Working in a Boston homeless shelter, Nick Flynn re-encounters his father, a con man and self-proclaimed poet. Sensing trouble in his own life, Nick wrestles with the notion of reaching out yet again to his dad.
British retirees travel to India to take up residence in what they believe is a newly restored hotel. Less luxurious than its advertisements, the Marigold Hotel nevertheless slowly begins to charm in unexpected ways.
Nick Flynn, in his 20s, hasn't found his place in the world yet, but hopes to be a writer. Around the time he takes a job at a homeless shelter in Boston, his father, Jonathan, who considers himself a great writer and who hasn't see Nick in years, abruptly makes fleeting contact. A few months later, the down-and-out Jonathan shows up at Nick's shelter and becomes a resident. This disorients Nick; he doesn't handle it well, compounded by Jonathan's belligerent behavior. Nick's memories of his mother, his budding relationship with a co-worker, and his own demons make things worse. Can anything improve? Is he his father's son? Written by
Off screen, while taking a break from filming and still in costume, Robert De Niro attempted to enter The Greenwich hotel, which he co-owns. The security did not recognize De Niro, turned him away and would not let him in. See more »
America has produced only three classic writers - Mark Twain, J.D. Salinger and me. I'm Jonathan Flynn. Everything I write is a masterpiece. And soon, very soon, I shall be known.
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A Radiant, Touching Memoir of Nick Flynn Brought to the Screen
Few films concerning father/son relationships have been able to produce the emotional impact of this masterfully written and directed and acted BEING FLYNN. Paul Weitz directs and adapted the 2004 memoir by Nick Flynn "Another Bullshit Night in Suck City: A Memoir" and brought together a superlative cast that just may be Robert De Niro's finest hour. Nick Flynn deserves the credit for this articulate tale of his own life: he was born and grew up in Scituate, Massachusetts, south of Boston. His parents divorced when he was young and his mother committed suicide when he was 22. He drifted through several jobs before starting work at a homeless shelter in Boston, where at age twenty-seven, he met his estranged, homeless father for the first time. That is the core of the film.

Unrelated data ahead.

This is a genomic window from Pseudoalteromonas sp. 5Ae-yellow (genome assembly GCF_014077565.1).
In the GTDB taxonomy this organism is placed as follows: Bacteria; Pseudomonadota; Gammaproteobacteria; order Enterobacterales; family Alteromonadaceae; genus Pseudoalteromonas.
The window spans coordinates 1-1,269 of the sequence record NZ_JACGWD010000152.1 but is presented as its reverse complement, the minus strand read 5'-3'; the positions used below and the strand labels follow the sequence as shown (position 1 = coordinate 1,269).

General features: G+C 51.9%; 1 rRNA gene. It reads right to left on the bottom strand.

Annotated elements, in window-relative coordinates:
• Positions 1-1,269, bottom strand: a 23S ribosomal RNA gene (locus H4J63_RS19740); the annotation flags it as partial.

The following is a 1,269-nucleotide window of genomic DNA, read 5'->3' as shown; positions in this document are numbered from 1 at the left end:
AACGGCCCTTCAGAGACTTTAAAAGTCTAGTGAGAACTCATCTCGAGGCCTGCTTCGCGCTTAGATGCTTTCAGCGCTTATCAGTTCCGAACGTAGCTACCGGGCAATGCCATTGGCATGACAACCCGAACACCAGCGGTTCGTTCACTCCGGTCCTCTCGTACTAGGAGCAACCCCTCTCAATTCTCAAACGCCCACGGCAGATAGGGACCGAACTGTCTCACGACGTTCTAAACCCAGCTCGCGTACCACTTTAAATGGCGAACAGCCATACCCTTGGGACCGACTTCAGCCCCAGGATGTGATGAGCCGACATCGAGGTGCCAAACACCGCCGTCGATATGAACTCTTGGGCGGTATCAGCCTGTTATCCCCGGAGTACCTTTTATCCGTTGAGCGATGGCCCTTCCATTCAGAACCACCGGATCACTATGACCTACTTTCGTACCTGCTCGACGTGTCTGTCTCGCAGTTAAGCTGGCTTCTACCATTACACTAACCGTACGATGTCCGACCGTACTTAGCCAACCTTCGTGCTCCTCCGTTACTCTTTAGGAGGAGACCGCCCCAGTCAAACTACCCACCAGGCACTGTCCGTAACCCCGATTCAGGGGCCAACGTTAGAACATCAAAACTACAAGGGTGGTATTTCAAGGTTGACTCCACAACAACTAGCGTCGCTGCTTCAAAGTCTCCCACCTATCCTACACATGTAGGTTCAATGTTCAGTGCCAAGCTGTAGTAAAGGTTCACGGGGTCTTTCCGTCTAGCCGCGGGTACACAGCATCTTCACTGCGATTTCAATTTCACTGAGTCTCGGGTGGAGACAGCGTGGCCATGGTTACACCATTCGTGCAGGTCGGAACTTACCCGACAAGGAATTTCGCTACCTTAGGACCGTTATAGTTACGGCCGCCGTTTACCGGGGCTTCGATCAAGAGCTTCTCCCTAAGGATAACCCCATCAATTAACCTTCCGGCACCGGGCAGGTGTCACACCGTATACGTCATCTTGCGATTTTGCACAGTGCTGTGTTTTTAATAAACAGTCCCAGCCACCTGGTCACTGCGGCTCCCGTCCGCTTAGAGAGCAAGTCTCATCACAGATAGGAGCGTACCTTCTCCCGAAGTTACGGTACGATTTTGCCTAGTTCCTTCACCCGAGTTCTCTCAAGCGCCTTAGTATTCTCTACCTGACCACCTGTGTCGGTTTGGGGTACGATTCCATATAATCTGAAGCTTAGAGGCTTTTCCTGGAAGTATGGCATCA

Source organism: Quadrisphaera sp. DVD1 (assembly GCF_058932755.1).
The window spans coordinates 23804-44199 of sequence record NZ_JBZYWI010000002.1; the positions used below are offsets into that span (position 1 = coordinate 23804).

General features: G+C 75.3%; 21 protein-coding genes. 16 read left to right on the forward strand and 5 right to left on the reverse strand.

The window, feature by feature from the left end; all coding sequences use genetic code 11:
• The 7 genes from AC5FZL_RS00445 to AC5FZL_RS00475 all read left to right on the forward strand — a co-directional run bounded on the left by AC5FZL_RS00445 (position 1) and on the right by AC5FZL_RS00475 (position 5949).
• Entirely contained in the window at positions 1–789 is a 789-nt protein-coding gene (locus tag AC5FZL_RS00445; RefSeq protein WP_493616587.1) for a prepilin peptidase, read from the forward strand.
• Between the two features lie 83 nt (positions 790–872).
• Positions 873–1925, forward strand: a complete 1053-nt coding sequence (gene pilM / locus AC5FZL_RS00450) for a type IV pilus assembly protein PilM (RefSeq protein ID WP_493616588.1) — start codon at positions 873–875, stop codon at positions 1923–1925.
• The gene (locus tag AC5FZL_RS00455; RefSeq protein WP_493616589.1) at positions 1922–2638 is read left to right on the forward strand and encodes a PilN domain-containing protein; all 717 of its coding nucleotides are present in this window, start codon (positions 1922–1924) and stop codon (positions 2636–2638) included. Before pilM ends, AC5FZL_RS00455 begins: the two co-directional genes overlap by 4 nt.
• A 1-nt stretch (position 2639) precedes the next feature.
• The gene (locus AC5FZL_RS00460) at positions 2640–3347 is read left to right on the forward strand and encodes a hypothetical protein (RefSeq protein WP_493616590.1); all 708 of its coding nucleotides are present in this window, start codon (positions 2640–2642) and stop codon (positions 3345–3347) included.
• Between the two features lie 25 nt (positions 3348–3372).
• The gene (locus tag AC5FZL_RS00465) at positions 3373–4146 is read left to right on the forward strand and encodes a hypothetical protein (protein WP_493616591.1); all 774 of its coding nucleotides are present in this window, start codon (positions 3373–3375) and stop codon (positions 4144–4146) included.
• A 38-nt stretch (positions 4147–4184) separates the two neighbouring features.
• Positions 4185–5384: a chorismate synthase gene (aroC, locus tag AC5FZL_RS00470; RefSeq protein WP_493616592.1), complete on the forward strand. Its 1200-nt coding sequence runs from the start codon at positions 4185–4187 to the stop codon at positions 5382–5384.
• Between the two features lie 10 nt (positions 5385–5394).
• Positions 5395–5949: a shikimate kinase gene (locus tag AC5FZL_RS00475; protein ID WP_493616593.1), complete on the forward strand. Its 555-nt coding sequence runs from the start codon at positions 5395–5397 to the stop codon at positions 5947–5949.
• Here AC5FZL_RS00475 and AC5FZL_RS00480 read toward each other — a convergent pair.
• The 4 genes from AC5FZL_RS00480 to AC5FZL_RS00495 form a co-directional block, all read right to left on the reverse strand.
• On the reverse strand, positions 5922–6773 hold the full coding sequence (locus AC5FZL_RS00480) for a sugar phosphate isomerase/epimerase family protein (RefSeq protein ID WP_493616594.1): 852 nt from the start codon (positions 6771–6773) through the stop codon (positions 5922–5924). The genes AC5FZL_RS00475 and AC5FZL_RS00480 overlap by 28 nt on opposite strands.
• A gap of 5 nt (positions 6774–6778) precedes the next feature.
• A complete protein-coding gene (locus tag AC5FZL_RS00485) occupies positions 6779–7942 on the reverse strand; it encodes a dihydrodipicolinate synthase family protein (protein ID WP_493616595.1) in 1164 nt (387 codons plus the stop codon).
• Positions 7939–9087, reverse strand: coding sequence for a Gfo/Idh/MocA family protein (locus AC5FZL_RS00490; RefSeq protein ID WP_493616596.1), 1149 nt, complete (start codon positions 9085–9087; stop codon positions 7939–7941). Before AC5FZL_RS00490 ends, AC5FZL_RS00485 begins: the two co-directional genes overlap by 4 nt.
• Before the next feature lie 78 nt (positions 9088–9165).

The nature of the film works very well: we simultaneously meet Jonathan Flynn (Robert DeNiro), a man who believes he is 'America's greatest writer along side Mark Twain and JD Salinger, who lives life day to day in a drunken stupor, driving taxis, acting out con games etc until he becomes homeless, and after seeking shelter from old friends he has neglected, he ends up in a homeless shelter. We also meet his estranged son Nick Flynn (Paul Dano, in a breakout performance) who is striving to discover who he is, perceiving himself as a writer but unsuccessful with relationships: Nick's mother Jody (Julianne Moore) we see only in flashbacks because she committed suicide, and his only communication with his absent father has been through letters. Also homeless, Nick moves with with two characters (Eddie Rouse and Steve Cirbus) who manage to help Nick find a job in a homeless shelter. As Nick adjusts to working at the shelter he comes into connect with a potential girlfriend Denise (Olivia Thirlby) and begins to feel as though his life has some degree of meaning. The jolt comes when Jonathan seeks shelter in the homeless shelter where Nick works and it is this coming together of two bruised and pained people who happen to be father and son that sets in motion the resolution of the story. Both men are pitiful but both have redeeming characteristics and it is this struggling coming together that makes the film breathe. In addition to the brilliant acting of the main characters, there are also exceptionally memorable roles by Lili Taylor, Victor Rasuk, Thomas Middleditch, Wes Studi, Chris Chalk and others.
Not only is the film pitch perfect in nearly every detail, but it also gives the viewer the opportunity to consider the plight of the homeless around us. How many tragic stories like this are untold or never will be known? When a film can produce that degree of involvement with the audience it goes beyond simply being a film and becomes art - art makes us consider, think, and change.
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